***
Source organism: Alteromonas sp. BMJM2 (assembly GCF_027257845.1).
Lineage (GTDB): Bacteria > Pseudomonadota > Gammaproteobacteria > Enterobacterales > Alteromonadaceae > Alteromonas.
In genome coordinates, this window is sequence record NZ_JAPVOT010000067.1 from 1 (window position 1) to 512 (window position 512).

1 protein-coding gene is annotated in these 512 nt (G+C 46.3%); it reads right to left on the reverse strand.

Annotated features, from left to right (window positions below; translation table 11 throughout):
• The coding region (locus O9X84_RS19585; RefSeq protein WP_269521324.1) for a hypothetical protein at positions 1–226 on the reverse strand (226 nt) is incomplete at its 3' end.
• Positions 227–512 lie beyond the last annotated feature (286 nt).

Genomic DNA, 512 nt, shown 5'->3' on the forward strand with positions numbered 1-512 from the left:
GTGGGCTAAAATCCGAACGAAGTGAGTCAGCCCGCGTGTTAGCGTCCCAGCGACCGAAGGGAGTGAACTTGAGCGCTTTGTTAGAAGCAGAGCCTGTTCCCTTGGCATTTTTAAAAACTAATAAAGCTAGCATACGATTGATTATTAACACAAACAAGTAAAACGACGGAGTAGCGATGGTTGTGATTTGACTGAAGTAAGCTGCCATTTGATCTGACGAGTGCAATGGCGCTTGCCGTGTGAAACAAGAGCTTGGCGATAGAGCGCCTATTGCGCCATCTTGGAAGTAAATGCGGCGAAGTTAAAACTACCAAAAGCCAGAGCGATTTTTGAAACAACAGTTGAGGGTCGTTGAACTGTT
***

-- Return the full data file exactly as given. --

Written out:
Source organism: Alteromonas sp. BMJM2 (assembly GCF_027257845.1).
Lineage (GTDB): Bacteria > Pseudomonadota > Gammaproteobacteria > Enterobacterales > Alteromonadaceae > Alteromonas.
In genome coordinates, this window is sequence record NZ_JAPVOT010000067.1 from 1 (window position 1) to 512 (window position 512).

1 protein-coding gene is annotated in these 512 nt (G+C 46.3%); it reads right to left on the reverse strand.

Annotated features, from left to right (window positions below; translation table 11 throughout):
• The coding region (locus O9X84_RS19585; RefSeq protein WP_269521324.1) for a hypothetical protein at positions 1–226 on the reverse strand (226 nt) is incomplete at its 3' end.
• Positions 227–512 lie beyond the last annotated feature (286 nt).

Genomic DNA, 512 nt, shown 5'->3' on the forward strand with positions numbered 1-512 from the left:
GTGGGCTAAAATCCGAACGAAGTGAGTCAGCCCGCGTGTTAGCGTCCCAGCGACCGAAGGGAGTGAACTTGAGCGCTTTGTTAGAAGCAGAGCCTGTTCCCTTGGCATTTTTAAAAACTAATAAAGCTAGCATACGATTGATTATTAACACAAACAAGTAAAACGACGGAGTAGCGATGGTTGTGATTTGACTGAAGTAAGCTGCCATTTGATCTGACGAGTGCAATGGCGCTTGCCGTGTGAAACAAGAGCTTGGCGATAGAGCGCCTATTGCGCCATCTTGGAAGTAAATGCGGCGAAGTTAAAACTACCAAAAGCCAGAGCGATTTTTGAAACAACAGTTGAGGGTCGTTGAACTGTT